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Montgomery Promotes Healthy Lawns While also Protecting Local Waterways

Preventing water pollution from entering storm drains and waterways is everyone’s responsibility.

Lawn chemicals are often washed down the drain into our local waterways — killing wildlife, polluting our water sources, and harming native plants.

Home and business owners can make a big difference to our environment simply by being more informed, and talking to their lawn services/landscapers to maintain healthy lawns while also protecting our streams and drinking water. These tips can even save money:

  • Choose a no phosphorus and slow-release nitrogen fertilizer. Check the first and second number on the package for nitrogen and phosphate content. Formula 26-0-3, for example, means no phosphate.

  • Apply fertilizer at the spreader setting shown on the bag, to avoid overuse or underuse of product.

  • Return any unused product to the original container for future use.

  • Do not apply fertilizer products if a heavy rain is predicted.

  • Use a drop spreader or a rotary spreader with a side guard to keep fertilizer on the lawn and off driveways, roadways and walkways.

  • Sweep up excess fertilizer from paved surfaces.

  • Pick up pet waste and dispose of it properly.

New Jersey towns work under the state’s stormwater management program, overseen by the NJ Department of Environmental Protection, to combat what is known as ‘non-point source’ pollution, whether from litter, motor oil, fertilizers, or pet waste.


This type of pollution comes from many sources, usually crossing over land during rain to enter storm drains, then rivers and streams. It is therefore more difficult to track. While point-source pollution originates with a single, identifiable source, one common culprit is fertilizer, used on lawns and gardens.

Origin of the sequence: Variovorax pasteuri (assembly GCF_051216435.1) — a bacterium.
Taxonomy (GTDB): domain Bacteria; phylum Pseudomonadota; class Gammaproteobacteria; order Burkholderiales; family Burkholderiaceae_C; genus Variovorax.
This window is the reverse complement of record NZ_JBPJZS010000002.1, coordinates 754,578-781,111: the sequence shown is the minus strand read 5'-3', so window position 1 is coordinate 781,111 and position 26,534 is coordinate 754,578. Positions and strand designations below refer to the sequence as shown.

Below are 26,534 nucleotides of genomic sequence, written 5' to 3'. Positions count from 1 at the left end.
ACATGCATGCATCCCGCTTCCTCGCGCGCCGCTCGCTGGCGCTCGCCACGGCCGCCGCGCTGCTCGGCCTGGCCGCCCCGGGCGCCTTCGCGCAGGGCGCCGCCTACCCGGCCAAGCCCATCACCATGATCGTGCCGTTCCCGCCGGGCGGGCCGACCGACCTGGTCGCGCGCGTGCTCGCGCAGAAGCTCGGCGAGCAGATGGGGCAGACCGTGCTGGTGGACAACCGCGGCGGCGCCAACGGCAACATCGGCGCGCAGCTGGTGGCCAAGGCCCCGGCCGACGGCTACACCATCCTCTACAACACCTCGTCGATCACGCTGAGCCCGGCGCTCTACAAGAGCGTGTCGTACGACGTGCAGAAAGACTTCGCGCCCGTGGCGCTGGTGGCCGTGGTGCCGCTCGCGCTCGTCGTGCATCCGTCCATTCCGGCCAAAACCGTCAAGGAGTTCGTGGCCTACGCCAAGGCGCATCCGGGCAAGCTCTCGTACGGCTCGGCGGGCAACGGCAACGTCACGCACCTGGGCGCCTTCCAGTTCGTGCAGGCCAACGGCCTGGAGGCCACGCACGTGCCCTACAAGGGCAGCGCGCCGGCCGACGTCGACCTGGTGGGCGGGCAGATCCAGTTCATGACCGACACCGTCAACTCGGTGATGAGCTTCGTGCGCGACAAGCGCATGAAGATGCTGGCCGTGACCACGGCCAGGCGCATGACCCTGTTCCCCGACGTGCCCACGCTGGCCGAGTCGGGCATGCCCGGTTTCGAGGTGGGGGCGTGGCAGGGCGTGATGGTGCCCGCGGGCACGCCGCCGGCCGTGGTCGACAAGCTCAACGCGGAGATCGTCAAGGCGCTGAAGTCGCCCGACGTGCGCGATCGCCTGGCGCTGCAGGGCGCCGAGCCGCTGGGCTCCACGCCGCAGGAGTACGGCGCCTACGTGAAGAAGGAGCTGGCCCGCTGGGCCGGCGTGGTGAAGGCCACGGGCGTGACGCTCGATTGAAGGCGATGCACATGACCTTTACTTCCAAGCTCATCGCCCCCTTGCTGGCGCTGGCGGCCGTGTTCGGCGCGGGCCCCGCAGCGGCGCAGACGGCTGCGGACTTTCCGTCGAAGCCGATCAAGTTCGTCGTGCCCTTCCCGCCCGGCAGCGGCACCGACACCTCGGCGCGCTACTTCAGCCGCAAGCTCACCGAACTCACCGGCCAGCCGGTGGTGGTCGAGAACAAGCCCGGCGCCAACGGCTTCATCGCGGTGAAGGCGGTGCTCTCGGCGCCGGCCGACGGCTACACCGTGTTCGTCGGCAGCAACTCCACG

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Fertilizers are a particularly preventable pollution type. If properly applied and absorbed into the land areas where they are placed, fertilizers can do their job and do not become a pollutant at all. Their efficient use also cuts waste and saves the user money, whether a landscaper, farmer, or homeowner.


Avoiding the accidental overuse or misuse of fertilizers can keep our streams healthier and prevent the destruction of microorganisms, fish, frogs, turtles, and other creatures living in our streams and other surface waterways.


For a healthier, greener lawn, fertilize after the first lawn cutting in the spring and again in the fall when weather conditions are best for grass to absorb nutrients.


Soil testing can help identify what nutrients your lawn needs. Contact your County Extension Agent at njaes.rutgers.edu/county for details and other helpful lawn and garden information.


For more information and other ways to prevent stormwater pollution, visit: CleanWaterNJ.org.


Montgomery Township's preventative or corrective municipal actions include labeling storm drains, sweeping streets, and educating the public and landscapers.


Homeowners should have a talk with their landscapers to see what can be done to minimize pollution.

Montgomery has its own ‘Stormwater Pollution Prevention Team’ working on this issue.


If you see Stormwater Pollution happening, please call the Montgomery Township Stormwater Pollution Prevention Hotline at 908.281.6525. ■

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The Montgomery News

The Carriage House, 88 Orchard Road, Skillman, NJ 08558

Office Phone:  (908)-874-0020

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